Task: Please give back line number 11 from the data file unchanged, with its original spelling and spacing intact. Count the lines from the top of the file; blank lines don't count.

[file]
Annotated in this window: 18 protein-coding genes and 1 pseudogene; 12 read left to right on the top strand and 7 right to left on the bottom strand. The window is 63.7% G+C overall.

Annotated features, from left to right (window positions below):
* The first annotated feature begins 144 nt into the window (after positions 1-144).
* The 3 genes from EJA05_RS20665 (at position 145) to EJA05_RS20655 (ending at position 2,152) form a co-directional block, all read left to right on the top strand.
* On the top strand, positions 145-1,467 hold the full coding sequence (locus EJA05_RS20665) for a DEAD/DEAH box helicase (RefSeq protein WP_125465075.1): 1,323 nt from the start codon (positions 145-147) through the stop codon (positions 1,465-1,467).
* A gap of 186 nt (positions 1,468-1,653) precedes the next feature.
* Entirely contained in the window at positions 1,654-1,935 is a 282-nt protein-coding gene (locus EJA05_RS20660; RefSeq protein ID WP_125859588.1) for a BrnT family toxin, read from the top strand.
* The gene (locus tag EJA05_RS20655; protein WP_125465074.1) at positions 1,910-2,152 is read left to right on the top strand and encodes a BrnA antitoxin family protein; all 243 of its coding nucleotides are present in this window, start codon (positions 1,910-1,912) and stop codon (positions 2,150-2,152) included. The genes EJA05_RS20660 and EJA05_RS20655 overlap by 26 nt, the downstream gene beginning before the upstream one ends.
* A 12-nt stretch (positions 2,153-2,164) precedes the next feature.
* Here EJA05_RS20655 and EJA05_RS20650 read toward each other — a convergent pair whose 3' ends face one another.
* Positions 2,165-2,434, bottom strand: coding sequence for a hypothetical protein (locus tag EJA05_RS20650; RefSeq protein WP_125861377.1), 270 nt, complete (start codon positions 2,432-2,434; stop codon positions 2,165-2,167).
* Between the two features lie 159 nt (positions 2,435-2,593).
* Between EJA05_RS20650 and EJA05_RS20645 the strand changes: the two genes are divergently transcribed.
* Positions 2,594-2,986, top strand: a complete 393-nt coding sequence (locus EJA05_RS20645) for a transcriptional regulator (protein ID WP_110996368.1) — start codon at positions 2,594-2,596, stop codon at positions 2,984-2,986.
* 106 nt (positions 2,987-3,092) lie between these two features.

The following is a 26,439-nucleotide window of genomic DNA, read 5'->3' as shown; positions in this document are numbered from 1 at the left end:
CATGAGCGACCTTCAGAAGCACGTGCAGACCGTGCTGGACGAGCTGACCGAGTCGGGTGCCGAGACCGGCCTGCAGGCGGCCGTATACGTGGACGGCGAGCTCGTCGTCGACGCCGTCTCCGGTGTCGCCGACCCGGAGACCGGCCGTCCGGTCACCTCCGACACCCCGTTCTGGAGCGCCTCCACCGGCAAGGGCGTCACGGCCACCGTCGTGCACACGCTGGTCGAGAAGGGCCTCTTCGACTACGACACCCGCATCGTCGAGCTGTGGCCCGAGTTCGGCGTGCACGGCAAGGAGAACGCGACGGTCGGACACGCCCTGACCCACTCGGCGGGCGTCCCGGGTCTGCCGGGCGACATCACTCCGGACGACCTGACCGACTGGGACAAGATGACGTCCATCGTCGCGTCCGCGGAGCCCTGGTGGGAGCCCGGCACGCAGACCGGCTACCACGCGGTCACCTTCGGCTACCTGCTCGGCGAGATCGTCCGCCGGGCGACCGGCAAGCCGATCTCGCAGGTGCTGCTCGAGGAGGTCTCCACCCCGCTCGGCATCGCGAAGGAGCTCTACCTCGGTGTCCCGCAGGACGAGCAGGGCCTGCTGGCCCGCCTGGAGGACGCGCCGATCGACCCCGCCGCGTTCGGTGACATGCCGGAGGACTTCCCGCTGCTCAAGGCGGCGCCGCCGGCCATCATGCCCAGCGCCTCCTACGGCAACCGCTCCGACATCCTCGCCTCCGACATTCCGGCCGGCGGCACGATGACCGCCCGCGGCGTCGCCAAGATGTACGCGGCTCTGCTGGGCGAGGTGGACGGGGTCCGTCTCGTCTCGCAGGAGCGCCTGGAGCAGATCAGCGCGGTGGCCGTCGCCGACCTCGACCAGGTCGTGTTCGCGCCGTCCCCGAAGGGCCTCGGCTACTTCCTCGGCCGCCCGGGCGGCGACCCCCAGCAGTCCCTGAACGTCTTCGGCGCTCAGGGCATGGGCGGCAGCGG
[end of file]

* Positions 2,165-2,434, bottom strand: coding sequence for a hypothetical protein (locus tag EJA05_RS20650; RefSeq protein WP_125861377.1), 270 nt, complete (start codon positions 2,432-2,434; stop codon positions 2,165-2,167).